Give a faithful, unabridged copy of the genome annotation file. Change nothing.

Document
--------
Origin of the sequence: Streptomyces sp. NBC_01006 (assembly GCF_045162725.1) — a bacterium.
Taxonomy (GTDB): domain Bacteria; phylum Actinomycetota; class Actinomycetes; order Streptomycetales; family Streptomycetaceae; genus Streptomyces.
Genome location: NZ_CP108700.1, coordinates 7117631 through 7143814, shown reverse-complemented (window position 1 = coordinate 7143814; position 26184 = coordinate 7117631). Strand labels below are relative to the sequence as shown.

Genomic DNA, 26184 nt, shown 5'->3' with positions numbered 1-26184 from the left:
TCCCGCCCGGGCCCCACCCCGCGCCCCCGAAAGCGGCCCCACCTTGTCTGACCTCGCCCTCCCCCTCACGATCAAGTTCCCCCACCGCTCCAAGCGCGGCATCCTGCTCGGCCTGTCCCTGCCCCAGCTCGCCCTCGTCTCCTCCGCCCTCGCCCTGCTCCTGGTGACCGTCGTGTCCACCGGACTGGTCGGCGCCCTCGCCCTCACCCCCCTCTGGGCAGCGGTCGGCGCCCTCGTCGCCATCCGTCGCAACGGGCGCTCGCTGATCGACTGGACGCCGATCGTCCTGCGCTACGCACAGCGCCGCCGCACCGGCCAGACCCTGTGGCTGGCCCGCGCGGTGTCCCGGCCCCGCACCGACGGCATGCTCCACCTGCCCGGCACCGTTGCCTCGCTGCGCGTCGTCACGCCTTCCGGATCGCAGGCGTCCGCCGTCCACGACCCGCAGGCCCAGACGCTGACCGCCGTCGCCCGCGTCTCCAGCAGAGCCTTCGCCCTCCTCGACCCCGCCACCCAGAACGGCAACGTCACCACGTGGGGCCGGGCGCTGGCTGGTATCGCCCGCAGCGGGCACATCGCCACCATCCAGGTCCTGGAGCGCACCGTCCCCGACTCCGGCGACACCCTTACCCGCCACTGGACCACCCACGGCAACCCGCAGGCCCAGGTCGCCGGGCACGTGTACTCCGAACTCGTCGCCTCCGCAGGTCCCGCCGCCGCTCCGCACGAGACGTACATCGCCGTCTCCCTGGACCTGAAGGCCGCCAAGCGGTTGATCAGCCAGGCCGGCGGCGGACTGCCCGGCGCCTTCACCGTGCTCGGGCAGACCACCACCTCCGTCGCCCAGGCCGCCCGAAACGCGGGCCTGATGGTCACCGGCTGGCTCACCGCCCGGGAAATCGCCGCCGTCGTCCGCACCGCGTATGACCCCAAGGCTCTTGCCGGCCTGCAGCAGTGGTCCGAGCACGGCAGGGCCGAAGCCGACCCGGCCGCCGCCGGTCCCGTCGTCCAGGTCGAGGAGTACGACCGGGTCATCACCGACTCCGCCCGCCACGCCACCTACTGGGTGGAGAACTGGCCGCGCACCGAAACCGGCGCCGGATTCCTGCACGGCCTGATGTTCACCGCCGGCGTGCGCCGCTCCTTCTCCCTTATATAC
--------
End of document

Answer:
Origin of the sequence: Streptomyces sp. NBC_01006 (assembly GCF_045162725.1) — a bacterium.
Taxonomy (GTDB): domain Bacteria; phylum Actinomycetota; class Actinomycetes; order Streptomycetales; family Streptomycetaceae; genus Streptomyces.
Genome location: NZ_CP108700.1, coordinates 7117631 through 7143814, shown reverse-complemented (window position 1 = coordinate 7143814; position 26184 = coordinate 7117631). Strand labels below are relative to the sequence as shown.

Genomic DNA, 26184 nt, shown 5'->3' with positions numbered 1-26184 from the left:
TCCCGCCCGGGCCCCACCCCGCGCCCCCGAAAGCGGCCCCACCTTGTCTGACCTCGCCCTCCCCCTCACGATCAAGTTCCCCCACCGCTCCAAGCGCGGCATCCTGCTCGGCCTGTCCCTGCCCCAGCTCGCCCTCGTCTCCTCCGCCCTCGCCCTGCTCCTGGTGACCGTCGTGTCCACCGGACTGGTCGGCGCCCTCGCCCTCACCCCCCTCTGGGCAGCGGTCGGCGCCCTCGTCGCCATCCGTCGCAACGGGCGCTCGCTGATCGACTGGACGCCGATCGTCCTGCGCTACGCACAGCGCCGCCGCACCGGCCAGACCCTGTGGCTGGCCCGCGCGGTGTCCCGGCCCCGCACCGACGGCATGCTCCACCTGCCCGGCACCGTTGCCTCGCTGCGCGTCGTCACGCCTTCCGGATCGCAGGCGTCCGCCGTCCACGACCCGCAGGCCCAGACGCTGACCGCCGTCGCCCGCGTCTCCAGCAGAGCCTTCGCCCTCCTCGACCCCGCCACCCAGAACGGCAACGTCACCACGTGGGGCCGGGCGCTGGCTGGTATCGCCCGCAGCGGGCACATCGCCACCATCCAGGTCCTGGAGCGCACCGTCCCCGACTCCGGCGACACCCTTACCCGCCACTGGACCACCCACGGCAACCCGCAGGCCCAGGTCGCCGGGCACGTGTACTCCGAACTCGTCGCCTCCGCAGGTCCCGCCGCCGCTCCGCACGAGACGTACATCGCCGTCTCCCTGGACCTGAAGGCCGCCAAGCGGTTGATCAGCCAGGCCGGCGGCGGACTGCCCGGCGCCTTCACCGTGCTCGGGCAGACCACCACCTCCGTCGCCCAGGCCGCCCGAAACGCGGGCCTGATGGTCACCGGCTGGCTCACCGCCCGGGAAATCGCCGCCGTCGTCCGCACCGCGTATGACCCCAAGGCTCTTGCCGGCCTGCAGCAGTGGTCCGAGCACGGCAGGGCCGAAGCCGACCCGGCCGCCGCCGGTCCCGTCGTCCAGGTCGAGGAGTACGACCGGGTCATCACCGACTCCGCCCGCCACGCCACCTACTGGGTGGAGAACTGGCCGCGCACCGAAACCGGCGCCGGATTCCTGCACGGCCTGATGTTCACCGCCGGCGTGCGCCGCTCCTTCTCCCTTATATAC